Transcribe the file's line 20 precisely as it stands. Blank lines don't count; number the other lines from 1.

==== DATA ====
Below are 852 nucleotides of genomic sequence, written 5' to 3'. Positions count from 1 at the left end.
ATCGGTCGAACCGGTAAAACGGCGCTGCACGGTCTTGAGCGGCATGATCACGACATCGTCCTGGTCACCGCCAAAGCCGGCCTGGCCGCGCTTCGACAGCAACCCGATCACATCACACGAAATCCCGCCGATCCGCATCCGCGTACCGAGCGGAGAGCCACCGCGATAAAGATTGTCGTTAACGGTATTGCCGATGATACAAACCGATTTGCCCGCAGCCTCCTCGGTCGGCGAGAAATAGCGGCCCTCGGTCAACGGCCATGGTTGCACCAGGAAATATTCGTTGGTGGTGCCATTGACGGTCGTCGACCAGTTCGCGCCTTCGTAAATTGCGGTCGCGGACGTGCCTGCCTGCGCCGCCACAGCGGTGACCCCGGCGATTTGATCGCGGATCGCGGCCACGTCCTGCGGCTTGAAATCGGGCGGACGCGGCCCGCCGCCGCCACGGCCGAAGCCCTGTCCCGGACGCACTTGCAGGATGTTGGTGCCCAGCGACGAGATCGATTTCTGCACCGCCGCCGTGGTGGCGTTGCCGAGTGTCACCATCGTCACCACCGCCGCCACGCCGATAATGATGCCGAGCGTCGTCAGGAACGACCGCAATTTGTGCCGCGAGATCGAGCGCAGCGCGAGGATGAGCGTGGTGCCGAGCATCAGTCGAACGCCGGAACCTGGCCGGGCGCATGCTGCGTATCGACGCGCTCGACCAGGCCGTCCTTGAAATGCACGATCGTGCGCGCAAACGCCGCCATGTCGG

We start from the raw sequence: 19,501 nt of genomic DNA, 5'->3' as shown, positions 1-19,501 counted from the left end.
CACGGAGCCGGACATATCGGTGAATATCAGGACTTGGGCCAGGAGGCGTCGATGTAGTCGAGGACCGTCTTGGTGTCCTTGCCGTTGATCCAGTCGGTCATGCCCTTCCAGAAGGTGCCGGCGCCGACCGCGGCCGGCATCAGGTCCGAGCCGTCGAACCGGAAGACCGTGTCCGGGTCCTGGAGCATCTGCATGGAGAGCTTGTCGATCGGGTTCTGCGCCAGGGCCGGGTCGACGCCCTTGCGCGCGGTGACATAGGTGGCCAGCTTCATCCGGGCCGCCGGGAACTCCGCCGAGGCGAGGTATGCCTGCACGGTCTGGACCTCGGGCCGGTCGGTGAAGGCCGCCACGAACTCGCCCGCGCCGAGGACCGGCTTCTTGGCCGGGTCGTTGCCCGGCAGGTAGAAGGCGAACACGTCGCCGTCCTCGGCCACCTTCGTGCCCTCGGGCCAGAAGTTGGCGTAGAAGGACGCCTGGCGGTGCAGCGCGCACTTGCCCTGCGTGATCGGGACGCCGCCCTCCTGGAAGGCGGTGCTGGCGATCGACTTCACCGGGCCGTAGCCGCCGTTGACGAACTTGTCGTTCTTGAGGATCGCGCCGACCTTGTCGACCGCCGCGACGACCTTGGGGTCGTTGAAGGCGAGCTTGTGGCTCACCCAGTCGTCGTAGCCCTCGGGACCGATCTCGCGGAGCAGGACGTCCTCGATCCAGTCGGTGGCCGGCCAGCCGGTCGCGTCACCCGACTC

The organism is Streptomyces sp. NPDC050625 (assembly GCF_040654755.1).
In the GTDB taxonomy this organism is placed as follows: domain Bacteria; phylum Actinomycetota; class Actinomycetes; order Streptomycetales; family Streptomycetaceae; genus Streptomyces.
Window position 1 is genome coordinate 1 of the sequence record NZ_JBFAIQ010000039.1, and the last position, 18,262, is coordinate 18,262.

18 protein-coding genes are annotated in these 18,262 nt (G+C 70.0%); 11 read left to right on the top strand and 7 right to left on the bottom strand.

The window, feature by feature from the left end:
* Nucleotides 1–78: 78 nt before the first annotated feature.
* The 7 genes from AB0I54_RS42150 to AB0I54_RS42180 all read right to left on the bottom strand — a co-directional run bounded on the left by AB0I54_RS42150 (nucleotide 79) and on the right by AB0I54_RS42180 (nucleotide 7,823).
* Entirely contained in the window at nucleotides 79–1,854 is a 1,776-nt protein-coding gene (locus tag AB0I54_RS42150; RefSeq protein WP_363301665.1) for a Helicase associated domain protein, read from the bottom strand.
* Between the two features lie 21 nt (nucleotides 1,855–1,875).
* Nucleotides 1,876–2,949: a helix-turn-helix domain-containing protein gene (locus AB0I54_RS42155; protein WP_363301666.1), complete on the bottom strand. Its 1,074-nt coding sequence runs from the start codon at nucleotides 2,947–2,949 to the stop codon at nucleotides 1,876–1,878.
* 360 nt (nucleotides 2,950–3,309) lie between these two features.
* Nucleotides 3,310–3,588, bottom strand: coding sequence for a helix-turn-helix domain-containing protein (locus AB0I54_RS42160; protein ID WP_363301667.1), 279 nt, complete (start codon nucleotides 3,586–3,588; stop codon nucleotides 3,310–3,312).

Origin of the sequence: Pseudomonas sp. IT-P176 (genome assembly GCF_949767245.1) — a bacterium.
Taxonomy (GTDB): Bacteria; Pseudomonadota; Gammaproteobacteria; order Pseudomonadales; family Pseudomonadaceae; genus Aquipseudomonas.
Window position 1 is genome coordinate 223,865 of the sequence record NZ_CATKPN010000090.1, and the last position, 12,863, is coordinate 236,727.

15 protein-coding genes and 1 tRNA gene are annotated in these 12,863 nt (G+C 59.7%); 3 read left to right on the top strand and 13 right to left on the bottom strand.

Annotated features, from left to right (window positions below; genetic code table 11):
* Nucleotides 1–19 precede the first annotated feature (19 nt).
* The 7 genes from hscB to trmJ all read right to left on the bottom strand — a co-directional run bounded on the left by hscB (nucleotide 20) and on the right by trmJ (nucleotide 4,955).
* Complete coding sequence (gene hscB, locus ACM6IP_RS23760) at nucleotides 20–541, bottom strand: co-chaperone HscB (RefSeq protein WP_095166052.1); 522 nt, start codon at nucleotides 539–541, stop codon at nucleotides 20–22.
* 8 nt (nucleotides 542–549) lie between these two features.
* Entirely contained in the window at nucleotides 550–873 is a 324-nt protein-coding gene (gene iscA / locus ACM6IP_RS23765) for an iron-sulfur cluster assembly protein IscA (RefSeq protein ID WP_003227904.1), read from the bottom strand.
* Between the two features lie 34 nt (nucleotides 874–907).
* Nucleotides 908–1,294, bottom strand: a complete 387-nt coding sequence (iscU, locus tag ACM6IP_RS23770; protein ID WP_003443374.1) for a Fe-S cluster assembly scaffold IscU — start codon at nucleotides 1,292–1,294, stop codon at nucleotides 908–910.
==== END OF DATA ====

15 protein-coding genes and 1 tRNA gene are annotated in these 12,863 nt (G+C 59.7%); 3 read left to right on the top strand and 13 right to left on the bottom strand.